It was there at Wartburg Castle in hiding from the enemies who sought to kill him, that Luther began the greatest work of his life – translating the Bible into the language of the German people. It had never been done before, and it was the work that did more to transform the souls of men and women, transform the homes and the churches and the civil government as well. Clarence Macartney, upon visiting the Castle wrote, “I saw the chamber of Luther, with the bed in which he slept, his wash basin, and his desk—a notable desk, too, for on that desk Luther translated the New Testament into German. On one of the walls of the room there is a place bare of plaster. It is the spot where Luther hurled his inkstand at the devil, whose fearful apparition he had seen. This may be but legend. But there is no doubting the fact that by his translation of the New Testament into the language of the people Luther did hurl an inkstand of considerable weight at the devil and all his works.” And the devil was not pleased, so he employed his minions in an attempt to destroy Luther.
The Edict of Worms was a decree issued on 26 May 1521 by Emperor Charles V, declaring:
“For this reason we forbid anyone from this time forward to dare, either by words or by deeds, to receive, defend, sustain, or favour the said Martin Luther. On the contrary, we want him to be apprehended and punished as a notorious heretic, as he deserves, to be brought personally before us, or to be securely guarded until those who have captured him inform us, whereupon we will order the appropriate manner of proceeding against the said Luther. Those who will help in his capture will be rewarded generously for their good work.”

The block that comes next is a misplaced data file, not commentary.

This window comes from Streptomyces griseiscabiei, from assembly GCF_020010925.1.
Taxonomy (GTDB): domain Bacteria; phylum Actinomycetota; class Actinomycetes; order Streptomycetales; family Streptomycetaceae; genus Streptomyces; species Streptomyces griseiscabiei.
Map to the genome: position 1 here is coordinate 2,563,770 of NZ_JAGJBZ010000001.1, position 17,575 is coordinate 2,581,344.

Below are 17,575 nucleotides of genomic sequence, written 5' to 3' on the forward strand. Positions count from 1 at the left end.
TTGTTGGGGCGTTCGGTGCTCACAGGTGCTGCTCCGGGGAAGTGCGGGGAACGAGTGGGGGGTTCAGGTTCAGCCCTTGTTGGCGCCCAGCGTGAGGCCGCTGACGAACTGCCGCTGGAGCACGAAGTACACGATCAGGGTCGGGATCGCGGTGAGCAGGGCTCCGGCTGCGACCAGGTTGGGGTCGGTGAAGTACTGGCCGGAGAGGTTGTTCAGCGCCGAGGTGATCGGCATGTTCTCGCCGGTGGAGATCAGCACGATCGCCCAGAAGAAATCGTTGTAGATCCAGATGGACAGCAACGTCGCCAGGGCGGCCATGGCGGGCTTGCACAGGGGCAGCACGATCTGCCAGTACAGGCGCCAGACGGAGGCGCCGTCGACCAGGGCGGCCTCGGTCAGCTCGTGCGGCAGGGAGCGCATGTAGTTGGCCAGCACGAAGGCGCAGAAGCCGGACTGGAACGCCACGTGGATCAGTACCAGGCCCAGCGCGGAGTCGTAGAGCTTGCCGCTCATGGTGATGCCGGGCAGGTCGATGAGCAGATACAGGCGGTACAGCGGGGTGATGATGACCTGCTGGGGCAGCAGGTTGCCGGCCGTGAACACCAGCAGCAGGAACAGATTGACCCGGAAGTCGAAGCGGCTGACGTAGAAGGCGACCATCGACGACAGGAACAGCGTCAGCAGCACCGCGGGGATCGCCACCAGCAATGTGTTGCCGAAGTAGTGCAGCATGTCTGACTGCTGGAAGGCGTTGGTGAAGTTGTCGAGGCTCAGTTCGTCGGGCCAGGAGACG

What upset the Prince and the Pope was that Luther had challenged the authority of the Church by maintaining that all doctrines and dogmata of the Church not found in Scripture should be discarded (sola scriptura).
We must never forget that the Word of God is invincible.
Although Martin escaped from arrest and execution because civil magistrates were willing to protect him from the Holy Roman Empire, others went to the burning stake for following the truth of God’s Word.
Because of rising public support for Luther among the German people and the protection of certain German princes, the Edict of Worms was never enforced in Germany. However, in the Low Countries (comprising modern-day Belgium, Luxembourg, and the Netherlands), the Edict was initially enforced against Luther’s most active supporters… Arrests were made among the Augustinians in Antwerp. Two monks, Johann Esch and Heinrich Voes, refused to recant; on 1 July 1523, they were burned at the stake in Brussels.
We are in a time and place where commitment to the Word of God is the foundation that we must build upon to restore our land.